When I got up that Saturday morning, the rain was pelting down and the wind-whipped trees were losing leaves and twigs.
The two-day storm had dumped so much rain that all the streams were "on a tear." Some trails had become temporary streams and the mountainsides were laced with waterfalls.
This was the day, however, on which the Juneau Audubon Society's "Saturday Wild" hike was scheduled to go to Gold Ridge. The Mount Roberts Tramway was running, although each car had two heavy barrels of sand strapped in place to help reduce rocking and swaying in the gusting winds.
Despite the decidedly snarky weather, about 40 people eventually gathered at the top of the tram and set off up the trail. The group was led by naturalist and photographer Bob Armstrong, with four or five assistant naturalists along to help. So up we went. The top of the ridge was shrouded in cloud, so we stopped short of the last steep slopes.
We paused frequently to look at flowers. The miserable weather meant that birds were few and far between: I saw one robin and heard one fox sparrow. And sensible marmots stayed in their burrows. There were old deer tracks but no deer; winter ptarmigan beds but no ptarmigan. The flowers, however, put on a tremendous show.
Altogether, I counted 35 species of wildflower plus five flowering shrubs, and I probably missed a few!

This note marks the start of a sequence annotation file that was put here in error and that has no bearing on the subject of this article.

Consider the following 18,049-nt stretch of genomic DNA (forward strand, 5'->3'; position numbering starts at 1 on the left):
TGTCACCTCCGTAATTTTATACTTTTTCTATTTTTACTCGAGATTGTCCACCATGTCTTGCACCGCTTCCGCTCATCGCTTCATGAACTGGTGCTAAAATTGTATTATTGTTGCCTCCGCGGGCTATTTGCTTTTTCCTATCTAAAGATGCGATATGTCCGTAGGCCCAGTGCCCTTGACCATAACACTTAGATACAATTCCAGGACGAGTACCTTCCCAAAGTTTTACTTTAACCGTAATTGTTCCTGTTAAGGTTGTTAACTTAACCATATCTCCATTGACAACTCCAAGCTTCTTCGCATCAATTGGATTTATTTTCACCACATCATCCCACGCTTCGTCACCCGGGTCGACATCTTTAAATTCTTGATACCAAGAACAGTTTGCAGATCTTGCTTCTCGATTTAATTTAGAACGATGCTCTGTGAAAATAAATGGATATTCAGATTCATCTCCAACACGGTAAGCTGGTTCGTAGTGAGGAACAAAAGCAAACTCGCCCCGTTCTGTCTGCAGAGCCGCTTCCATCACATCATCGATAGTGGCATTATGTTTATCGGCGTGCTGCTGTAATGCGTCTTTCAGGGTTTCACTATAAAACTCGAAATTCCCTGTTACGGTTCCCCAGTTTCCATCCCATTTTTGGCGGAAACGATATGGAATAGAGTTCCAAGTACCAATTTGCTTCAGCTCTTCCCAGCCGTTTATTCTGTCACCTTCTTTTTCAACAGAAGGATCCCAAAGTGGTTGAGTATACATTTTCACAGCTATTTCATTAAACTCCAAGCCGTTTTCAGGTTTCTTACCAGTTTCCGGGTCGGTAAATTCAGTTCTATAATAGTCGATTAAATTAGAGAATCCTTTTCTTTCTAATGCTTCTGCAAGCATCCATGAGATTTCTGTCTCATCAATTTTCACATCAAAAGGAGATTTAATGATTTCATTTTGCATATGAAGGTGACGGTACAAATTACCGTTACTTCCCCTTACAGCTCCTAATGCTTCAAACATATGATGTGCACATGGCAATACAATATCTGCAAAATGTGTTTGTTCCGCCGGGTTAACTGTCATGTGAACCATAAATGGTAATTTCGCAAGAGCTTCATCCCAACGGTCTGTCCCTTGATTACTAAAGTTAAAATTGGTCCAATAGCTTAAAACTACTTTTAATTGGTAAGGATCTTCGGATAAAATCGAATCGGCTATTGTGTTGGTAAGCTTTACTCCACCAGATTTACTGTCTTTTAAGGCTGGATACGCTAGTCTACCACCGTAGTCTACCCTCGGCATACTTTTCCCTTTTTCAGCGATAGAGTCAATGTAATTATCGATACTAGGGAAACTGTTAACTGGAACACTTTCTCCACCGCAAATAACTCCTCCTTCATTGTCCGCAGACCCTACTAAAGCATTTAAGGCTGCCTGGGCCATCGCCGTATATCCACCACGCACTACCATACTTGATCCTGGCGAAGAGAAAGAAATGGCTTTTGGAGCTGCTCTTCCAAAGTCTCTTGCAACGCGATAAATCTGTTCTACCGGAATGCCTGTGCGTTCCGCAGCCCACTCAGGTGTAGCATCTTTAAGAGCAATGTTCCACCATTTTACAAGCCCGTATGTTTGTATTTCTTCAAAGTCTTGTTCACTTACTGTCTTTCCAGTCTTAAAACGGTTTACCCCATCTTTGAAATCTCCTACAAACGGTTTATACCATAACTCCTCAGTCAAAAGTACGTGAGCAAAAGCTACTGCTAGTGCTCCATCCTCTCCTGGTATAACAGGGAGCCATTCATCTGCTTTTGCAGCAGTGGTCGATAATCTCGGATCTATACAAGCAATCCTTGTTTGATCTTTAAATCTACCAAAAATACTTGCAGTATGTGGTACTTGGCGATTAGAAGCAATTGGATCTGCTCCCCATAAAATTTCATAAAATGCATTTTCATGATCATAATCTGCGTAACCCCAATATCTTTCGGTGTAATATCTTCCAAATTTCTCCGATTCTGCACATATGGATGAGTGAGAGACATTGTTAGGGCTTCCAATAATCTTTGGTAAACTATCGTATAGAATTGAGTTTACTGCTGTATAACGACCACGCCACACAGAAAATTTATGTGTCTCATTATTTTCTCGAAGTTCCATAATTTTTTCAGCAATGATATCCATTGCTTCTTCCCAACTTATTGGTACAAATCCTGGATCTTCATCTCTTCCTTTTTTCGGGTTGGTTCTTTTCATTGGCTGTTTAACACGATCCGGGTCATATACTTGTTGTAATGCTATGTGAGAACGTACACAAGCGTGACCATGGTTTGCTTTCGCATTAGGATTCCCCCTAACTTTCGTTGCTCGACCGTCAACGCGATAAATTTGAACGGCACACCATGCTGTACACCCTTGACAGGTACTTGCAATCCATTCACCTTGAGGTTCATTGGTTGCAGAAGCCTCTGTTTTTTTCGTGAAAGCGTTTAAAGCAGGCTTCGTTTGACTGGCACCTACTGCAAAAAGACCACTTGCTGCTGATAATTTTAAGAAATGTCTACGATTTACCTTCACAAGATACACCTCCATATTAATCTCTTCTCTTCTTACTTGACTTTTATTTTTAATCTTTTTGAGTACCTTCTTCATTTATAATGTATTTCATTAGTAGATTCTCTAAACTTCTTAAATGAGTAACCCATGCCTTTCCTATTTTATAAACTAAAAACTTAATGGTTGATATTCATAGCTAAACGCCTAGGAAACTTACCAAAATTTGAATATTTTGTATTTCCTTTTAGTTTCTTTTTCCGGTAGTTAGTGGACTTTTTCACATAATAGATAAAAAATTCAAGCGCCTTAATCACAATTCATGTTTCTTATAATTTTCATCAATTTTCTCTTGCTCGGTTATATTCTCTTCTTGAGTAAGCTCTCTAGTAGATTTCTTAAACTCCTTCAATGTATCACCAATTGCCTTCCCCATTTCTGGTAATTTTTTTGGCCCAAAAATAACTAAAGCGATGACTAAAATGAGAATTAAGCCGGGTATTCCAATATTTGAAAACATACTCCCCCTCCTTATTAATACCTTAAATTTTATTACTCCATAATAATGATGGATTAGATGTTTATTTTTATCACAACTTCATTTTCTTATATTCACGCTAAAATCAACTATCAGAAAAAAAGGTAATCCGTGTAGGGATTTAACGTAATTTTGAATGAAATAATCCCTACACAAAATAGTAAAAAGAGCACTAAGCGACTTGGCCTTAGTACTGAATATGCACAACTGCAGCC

The prostrate willows were done flowering and were maturing seeds, so they didn't make the list (but they did often have lumpy, red galls on their leaves). This count doesn't include the wind-pollinated grasses, sedges, and rushes that are up there but don't make showy, insect-pollinated flowers. This was enough to cheer us all on a dismal day!
One of my favorites in this floral array is the very uncommon frog orchid. This diminutive plant bears several green flowers on its stem, and the flowers were just starting to open. Supposedly, the flower somewhat resembles a frog, but the alleged similarity eludes me. It is found in much of North America, but in Juneau has (so far) been reported only from the Gold Ridge area. I'd love to know what insect pollinates this flower; I'm guessing it is small flies.
My other favorite on this walk is the inky or glaucous gentian. Another small plant, it bears several unusual-colored flowers of a deep, intense greenish blue. It is found from northern Southeast to eastern Siberia in alpine areas. The flowers seemed to be firmly closed, perhaps waiting for a sunnier, warmer day when the bees would be flying.
About midday, we headed down, as the sky lightened up a bit and the wind abated. By the time I got home, the sun was shining through temporary gaps in the clouds. The storm was finally over, but the matted-down plants and raging torrents would take a while to recover. The people, on the other hand, recovered quickly with hot tea and crumpets.
Mary F. Willson is a retired professor of ecology and a Trail Mix board member.
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